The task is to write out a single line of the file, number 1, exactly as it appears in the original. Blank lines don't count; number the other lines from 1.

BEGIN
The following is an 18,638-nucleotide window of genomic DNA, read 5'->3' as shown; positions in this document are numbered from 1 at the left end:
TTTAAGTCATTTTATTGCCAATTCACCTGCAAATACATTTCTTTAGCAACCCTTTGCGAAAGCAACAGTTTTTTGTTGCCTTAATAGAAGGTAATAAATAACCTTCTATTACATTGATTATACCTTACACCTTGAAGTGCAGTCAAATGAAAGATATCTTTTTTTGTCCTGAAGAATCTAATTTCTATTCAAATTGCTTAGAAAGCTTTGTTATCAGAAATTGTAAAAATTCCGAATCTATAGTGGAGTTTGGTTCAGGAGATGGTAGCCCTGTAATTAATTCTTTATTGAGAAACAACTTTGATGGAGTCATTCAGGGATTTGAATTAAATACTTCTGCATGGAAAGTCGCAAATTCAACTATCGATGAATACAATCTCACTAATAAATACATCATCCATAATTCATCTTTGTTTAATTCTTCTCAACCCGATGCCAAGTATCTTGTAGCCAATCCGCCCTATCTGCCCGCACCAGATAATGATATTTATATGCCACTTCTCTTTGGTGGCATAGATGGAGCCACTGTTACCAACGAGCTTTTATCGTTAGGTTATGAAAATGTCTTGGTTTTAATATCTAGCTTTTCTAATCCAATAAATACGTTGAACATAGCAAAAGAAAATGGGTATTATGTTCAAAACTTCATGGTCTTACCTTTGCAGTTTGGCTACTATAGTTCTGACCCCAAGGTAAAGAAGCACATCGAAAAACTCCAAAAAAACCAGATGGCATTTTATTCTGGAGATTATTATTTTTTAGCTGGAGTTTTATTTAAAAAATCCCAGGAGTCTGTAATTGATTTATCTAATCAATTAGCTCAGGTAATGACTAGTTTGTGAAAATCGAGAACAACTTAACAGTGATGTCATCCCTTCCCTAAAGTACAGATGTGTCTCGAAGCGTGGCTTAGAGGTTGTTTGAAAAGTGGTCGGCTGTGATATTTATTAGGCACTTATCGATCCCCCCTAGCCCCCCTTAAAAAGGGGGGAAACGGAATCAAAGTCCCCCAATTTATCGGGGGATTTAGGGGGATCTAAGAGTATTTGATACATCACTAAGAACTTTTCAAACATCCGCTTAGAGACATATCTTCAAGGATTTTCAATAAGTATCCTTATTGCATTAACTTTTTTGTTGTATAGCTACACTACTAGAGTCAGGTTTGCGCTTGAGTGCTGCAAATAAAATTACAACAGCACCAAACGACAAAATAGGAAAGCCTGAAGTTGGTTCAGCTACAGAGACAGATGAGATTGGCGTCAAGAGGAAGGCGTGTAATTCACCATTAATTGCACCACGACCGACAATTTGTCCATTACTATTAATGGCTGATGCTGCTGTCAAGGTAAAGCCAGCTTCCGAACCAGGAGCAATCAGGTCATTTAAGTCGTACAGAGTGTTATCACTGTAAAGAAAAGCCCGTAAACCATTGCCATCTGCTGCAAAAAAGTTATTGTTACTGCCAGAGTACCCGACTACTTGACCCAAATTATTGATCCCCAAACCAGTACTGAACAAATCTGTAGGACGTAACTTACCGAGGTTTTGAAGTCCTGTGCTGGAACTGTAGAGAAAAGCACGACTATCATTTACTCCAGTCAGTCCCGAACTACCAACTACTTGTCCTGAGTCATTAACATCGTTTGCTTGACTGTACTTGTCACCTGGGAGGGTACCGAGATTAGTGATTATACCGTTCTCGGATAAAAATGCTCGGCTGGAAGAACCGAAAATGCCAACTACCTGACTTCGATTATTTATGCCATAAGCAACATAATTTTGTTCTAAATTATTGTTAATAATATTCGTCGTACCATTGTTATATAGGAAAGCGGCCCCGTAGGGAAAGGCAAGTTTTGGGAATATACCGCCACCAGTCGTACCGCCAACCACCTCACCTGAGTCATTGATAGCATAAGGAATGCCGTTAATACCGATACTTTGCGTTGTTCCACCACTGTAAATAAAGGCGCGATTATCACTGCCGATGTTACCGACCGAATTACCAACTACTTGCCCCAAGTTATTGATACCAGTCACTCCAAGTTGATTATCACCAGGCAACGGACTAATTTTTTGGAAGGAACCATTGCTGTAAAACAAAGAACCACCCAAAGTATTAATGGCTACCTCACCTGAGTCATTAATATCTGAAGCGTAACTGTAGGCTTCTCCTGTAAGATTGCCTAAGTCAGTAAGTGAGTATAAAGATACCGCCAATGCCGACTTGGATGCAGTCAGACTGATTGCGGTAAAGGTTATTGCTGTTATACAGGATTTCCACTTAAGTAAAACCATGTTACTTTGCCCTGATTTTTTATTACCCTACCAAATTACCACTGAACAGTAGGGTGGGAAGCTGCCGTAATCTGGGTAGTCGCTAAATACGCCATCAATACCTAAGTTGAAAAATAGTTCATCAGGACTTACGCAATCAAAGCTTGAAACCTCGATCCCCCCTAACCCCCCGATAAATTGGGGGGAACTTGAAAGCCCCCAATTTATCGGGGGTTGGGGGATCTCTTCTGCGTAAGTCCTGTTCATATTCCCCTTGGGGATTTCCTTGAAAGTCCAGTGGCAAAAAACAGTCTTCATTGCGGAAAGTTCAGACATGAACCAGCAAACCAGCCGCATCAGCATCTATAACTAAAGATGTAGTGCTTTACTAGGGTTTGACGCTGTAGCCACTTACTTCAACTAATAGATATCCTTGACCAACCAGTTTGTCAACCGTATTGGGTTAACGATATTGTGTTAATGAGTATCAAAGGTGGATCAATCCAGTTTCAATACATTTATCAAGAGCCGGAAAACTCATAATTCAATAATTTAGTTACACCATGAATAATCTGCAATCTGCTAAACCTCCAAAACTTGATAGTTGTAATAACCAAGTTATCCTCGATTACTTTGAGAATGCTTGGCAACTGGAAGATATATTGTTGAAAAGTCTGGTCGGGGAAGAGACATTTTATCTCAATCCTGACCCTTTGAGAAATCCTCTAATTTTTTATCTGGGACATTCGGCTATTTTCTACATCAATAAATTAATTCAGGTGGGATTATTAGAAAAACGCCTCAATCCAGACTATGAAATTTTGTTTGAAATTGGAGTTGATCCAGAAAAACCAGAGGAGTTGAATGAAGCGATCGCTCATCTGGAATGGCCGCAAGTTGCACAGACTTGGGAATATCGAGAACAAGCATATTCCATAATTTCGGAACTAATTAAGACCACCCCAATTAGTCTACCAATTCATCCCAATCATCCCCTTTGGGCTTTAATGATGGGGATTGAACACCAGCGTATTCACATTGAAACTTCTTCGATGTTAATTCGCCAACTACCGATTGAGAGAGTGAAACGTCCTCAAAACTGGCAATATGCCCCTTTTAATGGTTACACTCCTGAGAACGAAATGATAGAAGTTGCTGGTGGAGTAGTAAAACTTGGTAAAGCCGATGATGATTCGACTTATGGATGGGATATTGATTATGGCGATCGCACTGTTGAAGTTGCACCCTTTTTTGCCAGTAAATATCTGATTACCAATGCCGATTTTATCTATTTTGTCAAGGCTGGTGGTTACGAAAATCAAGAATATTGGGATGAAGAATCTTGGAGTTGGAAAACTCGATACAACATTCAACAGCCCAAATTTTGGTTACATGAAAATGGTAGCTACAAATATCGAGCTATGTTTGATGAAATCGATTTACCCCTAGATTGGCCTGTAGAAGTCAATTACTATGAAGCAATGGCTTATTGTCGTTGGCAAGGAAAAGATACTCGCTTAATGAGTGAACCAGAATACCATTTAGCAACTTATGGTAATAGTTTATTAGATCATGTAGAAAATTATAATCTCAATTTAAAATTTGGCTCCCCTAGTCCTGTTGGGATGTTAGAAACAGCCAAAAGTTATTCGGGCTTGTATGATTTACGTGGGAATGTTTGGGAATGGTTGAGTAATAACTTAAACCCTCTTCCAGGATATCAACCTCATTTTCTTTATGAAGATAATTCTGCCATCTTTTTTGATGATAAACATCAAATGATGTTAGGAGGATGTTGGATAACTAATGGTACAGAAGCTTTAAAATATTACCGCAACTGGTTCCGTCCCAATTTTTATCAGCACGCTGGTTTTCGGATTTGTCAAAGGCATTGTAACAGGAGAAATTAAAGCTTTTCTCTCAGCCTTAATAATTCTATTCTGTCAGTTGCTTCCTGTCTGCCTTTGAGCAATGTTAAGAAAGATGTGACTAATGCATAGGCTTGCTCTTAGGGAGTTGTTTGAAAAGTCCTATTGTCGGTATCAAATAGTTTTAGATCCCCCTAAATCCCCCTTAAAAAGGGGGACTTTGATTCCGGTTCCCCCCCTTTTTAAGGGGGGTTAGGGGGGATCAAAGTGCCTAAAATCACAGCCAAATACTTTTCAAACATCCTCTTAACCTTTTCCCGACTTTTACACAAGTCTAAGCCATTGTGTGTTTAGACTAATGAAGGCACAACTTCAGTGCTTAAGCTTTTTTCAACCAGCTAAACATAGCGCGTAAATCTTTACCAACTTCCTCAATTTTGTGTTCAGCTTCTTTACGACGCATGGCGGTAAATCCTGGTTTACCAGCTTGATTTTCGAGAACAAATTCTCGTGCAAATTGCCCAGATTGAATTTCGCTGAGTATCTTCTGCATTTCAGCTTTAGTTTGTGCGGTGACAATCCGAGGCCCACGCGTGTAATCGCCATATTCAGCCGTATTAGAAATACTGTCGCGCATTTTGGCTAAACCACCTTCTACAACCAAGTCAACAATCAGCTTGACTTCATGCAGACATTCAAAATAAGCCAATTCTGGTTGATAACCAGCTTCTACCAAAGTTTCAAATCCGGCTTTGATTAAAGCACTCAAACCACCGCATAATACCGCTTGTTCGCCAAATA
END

The following is an 18,638-nucleotide window of genomic DNA, read 5'->3' as shown; positions in this document are numbered from 1 at the left end: